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Playstation 2









Zipper Interactive



T (Teen)



November 2003



- Excellent single player mode
- Online Play
- USB Headset compatibility
- No cheaters/glitchers online
- Tons of extras
- Superb Audio
- Improved visuals



- No checkpoint save for single player
- Broadband only
- Headset not included with the game
- Your team mates in the single player game can get in
your way sometimes
- Load times can be lengthy at times



Review: SOCOM: US Navy SEALs (Playstation 2)

Review: Rainbow Six 3 (Xbox)

Review: Splinter Cell (Playstation 2)



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Score: 9.3 / 10


SOCOM: US NAVY SEALs was one of the most popular shooters last year. It was the most played online game for any console and really kicked open the gates for Sonyís popular network adapter. The game also had a fairly good single player experience. The developers have listened to suggestions and comments and created not just a sequel, but a game that completely overshadows its predecessor.


socom-ii-1.jpg (20462 bytes)          socom-ii-2.jpg (17437 bytes)


For those who arenít familiar with the game, SOCOM II (S2) puts you in the fatigues of SEAL Special Forces that have to rid the world of terrorism. You play the commander of a four man SEAL team, which executes covert operations throughout the world including Russia, Brazil and Albania. Your SEAL team is made up of two sub-teams, Able (AKA Alpha) and Bravo. Each sub team is made up of two SEALs. Teamwork is essential for both the single player and online play. In the single player mode you can use a USB headset to bark commands (over a hundred) at your squad mates. The headset works extremely well and has a voice recognition rate of about 95%. The game relies heavily on stealth in order to complete your missions successfully. There is both a single player and online mode.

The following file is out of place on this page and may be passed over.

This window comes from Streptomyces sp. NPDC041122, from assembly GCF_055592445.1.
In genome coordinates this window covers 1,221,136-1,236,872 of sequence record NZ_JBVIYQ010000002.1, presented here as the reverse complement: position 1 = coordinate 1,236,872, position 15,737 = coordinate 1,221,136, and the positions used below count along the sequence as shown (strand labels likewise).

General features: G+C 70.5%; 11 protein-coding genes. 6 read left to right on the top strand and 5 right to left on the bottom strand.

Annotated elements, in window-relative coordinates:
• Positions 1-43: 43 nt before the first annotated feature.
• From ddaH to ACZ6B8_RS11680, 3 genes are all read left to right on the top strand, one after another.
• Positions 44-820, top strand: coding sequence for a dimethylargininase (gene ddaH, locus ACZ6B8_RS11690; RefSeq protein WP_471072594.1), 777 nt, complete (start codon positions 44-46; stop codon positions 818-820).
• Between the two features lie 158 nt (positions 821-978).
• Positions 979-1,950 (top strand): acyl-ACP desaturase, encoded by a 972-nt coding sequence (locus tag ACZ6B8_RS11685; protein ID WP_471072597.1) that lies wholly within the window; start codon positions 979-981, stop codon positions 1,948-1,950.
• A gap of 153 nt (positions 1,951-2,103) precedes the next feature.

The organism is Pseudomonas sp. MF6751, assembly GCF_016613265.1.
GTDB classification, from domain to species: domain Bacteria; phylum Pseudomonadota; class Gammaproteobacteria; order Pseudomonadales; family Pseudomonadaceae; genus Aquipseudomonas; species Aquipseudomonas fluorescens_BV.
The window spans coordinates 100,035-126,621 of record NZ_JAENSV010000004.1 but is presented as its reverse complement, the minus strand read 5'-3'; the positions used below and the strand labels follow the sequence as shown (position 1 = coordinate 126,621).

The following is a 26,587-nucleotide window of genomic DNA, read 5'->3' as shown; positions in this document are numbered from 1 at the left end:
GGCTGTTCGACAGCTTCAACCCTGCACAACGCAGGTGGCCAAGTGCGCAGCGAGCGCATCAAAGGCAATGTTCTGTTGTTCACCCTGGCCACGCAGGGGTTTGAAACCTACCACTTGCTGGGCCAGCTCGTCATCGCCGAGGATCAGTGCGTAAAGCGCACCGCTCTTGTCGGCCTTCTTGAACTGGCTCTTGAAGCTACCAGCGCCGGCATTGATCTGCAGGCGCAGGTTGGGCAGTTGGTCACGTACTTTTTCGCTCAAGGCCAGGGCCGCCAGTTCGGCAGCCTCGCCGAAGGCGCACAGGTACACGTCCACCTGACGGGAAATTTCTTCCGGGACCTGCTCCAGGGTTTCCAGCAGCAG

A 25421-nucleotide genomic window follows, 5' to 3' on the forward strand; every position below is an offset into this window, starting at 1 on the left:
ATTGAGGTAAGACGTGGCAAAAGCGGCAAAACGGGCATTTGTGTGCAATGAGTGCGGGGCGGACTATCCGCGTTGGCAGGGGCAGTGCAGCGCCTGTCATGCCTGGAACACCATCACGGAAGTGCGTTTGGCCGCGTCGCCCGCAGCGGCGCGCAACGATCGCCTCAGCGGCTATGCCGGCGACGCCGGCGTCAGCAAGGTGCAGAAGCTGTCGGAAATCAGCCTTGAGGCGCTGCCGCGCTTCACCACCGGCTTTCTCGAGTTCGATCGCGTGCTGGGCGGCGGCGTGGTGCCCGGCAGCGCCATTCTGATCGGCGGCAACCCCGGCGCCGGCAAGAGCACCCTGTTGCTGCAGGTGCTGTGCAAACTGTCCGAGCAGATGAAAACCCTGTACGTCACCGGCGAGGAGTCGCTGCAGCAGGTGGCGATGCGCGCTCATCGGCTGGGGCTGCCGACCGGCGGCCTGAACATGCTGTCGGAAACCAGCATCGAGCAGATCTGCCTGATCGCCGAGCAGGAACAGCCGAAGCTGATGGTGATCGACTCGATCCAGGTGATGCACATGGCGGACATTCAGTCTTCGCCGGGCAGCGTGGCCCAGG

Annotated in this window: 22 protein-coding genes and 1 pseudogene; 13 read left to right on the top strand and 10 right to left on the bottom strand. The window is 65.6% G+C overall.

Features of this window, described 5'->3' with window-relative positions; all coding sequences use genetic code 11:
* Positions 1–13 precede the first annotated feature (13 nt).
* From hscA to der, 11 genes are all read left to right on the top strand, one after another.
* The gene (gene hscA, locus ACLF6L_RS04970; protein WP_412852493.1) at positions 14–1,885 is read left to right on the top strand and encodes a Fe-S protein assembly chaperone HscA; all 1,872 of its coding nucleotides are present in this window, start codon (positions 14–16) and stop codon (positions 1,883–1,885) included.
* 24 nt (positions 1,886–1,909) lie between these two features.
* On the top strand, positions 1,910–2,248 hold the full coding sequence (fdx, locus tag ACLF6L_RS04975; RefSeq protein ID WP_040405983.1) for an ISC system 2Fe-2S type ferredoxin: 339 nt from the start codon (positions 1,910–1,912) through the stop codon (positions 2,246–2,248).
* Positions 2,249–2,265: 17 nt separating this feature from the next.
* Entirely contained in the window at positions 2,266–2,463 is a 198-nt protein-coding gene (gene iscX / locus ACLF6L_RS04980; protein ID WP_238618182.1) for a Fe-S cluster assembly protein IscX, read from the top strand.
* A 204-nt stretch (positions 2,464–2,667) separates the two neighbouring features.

The storylines, seemingly ripped from today's headlines, are set up perfectly for each locale. For example in Brazil you are responsible for taking out a Separatist group, which threatens the stability and government in the region (similar to the situation in Columbia).





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The most notable addition to the single player mode is the interconnectivity of the missions. Your performance in one mission will dictate the difficulty of another mission. One good example is the terrorist roster. The terrorist groups have a limited number of members. If you eliminate all the snipers during one mission, then you wonít see any snipers during the next mission. This creates a realistic feel and causes the player to be more careful during missions. There is also a 


lot more vehicle interaction as well. Youíll frequently run into tanks, enemy, and helicopters. There is also a wide range of new weapons in the game. RPGís, AT4ís (rocket launcher), new sniper rifles, shotguns, turrets, etc have been added into the mix. The environments are much different as well. There is a great mix between urban and rural environments in the game.